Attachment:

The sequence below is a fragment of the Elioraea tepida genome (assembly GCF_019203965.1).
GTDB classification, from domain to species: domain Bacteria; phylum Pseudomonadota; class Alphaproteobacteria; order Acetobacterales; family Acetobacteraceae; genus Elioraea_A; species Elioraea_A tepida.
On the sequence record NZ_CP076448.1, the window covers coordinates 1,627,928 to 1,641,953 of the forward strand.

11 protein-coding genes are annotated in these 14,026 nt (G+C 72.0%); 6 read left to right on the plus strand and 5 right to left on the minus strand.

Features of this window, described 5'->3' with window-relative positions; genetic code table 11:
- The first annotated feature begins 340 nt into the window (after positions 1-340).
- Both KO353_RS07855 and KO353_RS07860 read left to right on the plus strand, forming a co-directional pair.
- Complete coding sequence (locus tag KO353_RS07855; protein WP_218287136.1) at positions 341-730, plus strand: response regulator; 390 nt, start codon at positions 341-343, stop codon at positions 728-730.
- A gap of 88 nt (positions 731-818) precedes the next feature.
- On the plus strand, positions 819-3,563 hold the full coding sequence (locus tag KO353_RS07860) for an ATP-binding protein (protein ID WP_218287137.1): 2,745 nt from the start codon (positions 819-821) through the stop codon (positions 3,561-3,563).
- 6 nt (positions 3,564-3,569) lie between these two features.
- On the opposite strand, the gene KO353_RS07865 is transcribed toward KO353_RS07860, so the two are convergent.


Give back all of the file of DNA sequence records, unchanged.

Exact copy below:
The sequence below is a fragment of the Elioraea tepida genome (assembly GCF_019203965.1).
GTDB classification, from domain to species: domain Bacteria; phylum Pseudomonadota; class Alphaproteobacteria; order Acetobacterales; family Acetobacteraceae; genus Elioraea_A; species Elioraea_A tepida.
On the sequence record NZ_CP076448.1, the window covers coordinates 1,627,928 to 1,641,953 of the forward strand.

11 protein-coding genes are annotated in these 14,026 nt (G+C 72.0%); 6 read left to right on the plus strand and 5 right to left on the minus strand.

Features of this window, described 5'->3' with window-relative positions; genetic code table 11:
- The first annotated feature begins 340 nt into the window (after positions 1-340).
- Both KO353_RS07855 and KO353_RS07860 read left to right on the plus strand, forming a co-directional pair.
- Complete coding sequence (locus tag KO353_RS07855; protein WP_218287136.1) at positions 341-730, plus strand: response regulator; 390 nt, start codon at positions 341-343, stop codon at positions 728-730.
- A gap of 88 nt (positions 731-818) precedes the next feature.
- On the plus strand, positions 819-3,563 hold the full coding sequence (locus tag KO353_RS07860) for an ATP-binding protein (protein ID WP_218287137.1): 2,745 nt from the start codon (positions 819-821) through the stop codon (positions 3,561-3,563).
- 6 nt (positions 3,564-3,569) lie between these two features.
- On the opposite strand, the gene KO353_RS07865 is transcribed toward KO353_RS07860, so the two are convergent.